Equine Kinesiology Taping

Equine kinesiology, or the study of horses’ muscular movement, reveals surprising similarities between horse and human muscle action as well as similar problems with muscular tension. Kinesiology tape has been successfully used on humans for over 25 years. It gained significant popularity during the 2012 Summer Olympics. The adhesive and taping techniques and patterns have been modified for use in the equine and animal world.  Just as human athletes can wear the tape when training for their sport, horses can also be ridden with the tape on when they are working.  The tape can also be applied when the horse is recovering from an injury. The tape stretches and is flexible and it does not restrict range of motion, but at the same time, provides stability and support. The degree of stretch used when applying the tape and application pattern is of paramount importance in obtaining the desired results.  Consequently, a thorough assessment of the horse’s needs and issues is critical.  It is the foundation for successful tape application. The tape interacts and lifts the skin thereby decompressing the tissue and enabling increased blood flow and oxygenation. Also the lifting affect forms small convolutions in the skin thus increasing interstitial space and allowing for a decrease in inflammation of affected areas and facilitation of lymph drainage.  The lifting of the skin and tissue decompression also impacts how pain receptors respond to messages from the brain associated with pain and swelling. This helps to facilitate both the healing process in the case of injury and the recovery process in the case of training.  Standing wraps, fleece wraps and other types of first aid tape do not interact with the skin in this manner and do not offer the advantages of tissue decompression. The tape also helps prolong the benefits of manual therapies because the tape helps to increase the stretch of the collagen fibers in the muscles.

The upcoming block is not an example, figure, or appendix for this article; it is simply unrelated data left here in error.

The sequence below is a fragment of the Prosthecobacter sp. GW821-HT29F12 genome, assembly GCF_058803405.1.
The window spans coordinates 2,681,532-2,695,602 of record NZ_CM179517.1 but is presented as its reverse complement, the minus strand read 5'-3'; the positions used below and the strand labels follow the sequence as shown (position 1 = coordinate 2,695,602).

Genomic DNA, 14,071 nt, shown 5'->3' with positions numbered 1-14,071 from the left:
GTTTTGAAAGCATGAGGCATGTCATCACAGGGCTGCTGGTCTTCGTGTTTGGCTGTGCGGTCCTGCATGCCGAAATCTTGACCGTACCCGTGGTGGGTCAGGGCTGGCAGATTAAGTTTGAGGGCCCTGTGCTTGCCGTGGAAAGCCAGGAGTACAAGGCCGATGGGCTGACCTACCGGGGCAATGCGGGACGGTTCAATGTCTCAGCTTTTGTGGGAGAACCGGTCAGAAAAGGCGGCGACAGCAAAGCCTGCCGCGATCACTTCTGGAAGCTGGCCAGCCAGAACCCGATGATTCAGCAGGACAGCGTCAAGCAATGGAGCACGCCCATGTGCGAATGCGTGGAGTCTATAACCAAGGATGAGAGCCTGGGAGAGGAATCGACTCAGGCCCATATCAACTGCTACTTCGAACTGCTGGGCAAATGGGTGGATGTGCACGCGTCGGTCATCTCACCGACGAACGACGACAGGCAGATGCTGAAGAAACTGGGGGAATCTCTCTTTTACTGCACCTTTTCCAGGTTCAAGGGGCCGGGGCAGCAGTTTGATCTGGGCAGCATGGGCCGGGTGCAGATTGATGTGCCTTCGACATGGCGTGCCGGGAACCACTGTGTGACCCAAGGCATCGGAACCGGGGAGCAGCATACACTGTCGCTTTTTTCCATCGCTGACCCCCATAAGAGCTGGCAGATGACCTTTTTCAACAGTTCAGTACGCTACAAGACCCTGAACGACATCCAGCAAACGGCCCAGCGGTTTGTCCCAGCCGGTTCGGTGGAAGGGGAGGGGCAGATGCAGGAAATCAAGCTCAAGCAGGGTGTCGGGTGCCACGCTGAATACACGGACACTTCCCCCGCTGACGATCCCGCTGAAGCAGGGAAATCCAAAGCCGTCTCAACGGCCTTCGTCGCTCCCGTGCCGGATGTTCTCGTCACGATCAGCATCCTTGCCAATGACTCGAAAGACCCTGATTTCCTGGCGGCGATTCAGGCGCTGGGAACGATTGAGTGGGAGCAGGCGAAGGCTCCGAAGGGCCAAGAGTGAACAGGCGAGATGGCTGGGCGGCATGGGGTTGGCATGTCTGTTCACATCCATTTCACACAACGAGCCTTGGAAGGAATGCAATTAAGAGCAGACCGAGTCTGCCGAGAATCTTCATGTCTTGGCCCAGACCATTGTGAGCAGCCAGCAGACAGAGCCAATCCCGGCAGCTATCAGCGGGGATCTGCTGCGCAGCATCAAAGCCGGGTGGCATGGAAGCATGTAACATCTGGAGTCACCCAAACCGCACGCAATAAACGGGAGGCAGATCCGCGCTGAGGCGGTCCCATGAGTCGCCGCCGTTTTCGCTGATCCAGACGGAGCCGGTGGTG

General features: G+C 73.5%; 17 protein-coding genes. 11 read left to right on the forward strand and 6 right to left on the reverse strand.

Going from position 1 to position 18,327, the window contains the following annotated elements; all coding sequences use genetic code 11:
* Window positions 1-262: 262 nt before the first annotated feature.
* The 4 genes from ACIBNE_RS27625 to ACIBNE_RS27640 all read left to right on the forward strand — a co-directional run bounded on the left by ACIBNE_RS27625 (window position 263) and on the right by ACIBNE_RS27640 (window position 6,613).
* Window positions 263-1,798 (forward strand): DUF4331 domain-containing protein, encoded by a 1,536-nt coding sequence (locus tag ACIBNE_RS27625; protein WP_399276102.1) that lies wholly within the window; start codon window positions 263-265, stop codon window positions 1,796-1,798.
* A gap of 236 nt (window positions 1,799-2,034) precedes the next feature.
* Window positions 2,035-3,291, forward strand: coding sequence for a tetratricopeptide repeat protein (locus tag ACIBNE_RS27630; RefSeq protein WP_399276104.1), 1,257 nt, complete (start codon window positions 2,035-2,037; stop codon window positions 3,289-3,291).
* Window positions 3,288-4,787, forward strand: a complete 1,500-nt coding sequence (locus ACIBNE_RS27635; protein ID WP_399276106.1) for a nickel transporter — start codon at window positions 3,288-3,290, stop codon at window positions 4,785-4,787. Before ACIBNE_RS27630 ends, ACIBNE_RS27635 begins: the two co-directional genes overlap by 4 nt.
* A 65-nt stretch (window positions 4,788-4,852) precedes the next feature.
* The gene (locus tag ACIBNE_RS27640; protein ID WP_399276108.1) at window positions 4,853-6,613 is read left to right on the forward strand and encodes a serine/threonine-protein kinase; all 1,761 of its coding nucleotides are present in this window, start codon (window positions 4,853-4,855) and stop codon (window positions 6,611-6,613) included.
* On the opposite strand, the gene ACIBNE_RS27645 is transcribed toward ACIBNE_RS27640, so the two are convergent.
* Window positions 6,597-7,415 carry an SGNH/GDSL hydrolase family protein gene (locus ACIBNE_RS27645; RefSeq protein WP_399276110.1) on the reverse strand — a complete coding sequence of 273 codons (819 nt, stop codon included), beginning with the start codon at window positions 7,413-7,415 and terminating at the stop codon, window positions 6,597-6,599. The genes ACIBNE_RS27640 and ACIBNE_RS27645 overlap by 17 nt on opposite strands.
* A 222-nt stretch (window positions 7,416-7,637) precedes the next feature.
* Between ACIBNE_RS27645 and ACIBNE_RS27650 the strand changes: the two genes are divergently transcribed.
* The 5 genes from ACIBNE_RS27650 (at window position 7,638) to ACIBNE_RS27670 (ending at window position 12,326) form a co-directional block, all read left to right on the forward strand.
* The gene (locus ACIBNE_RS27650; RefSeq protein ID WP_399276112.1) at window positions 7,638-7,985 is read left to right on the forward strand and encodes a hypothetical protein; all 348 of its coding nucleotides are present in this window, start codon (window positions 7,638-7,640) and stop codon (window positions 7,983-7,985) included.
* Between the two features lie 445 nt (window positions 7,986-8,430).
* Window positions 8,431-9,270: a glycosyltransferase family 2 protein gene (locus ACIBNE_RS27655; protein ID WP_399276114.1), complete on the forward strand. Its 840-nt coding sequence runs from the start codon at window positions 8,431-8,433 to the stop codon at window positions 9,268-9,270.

Benefits of Kinesiology Taping

Decompresses the tissue thereby enabling increased blood flow and oxygenation which promotes and facilitates healing. Decreases muscle spams, tension, soreness and trigger points. Helps relax overused muscles. Decreases edema and swelling. Provides support to tendons, ligaments and joints in both athletic and injury rehab situations. Helps to improve muscle and joint mechanics. Tissue decompression helps provide pain relief by decreasing the pressure on the skin’s pain receptors and how the receptors respond to messages from the brain. Can be used in a preventative manner for horses that have weaknesses or are prone to injuries. Can help horses recover faster in athletic training situations. Can assist with horses that have chronic conditions such as lesions, kissing spine and chronic stiffness.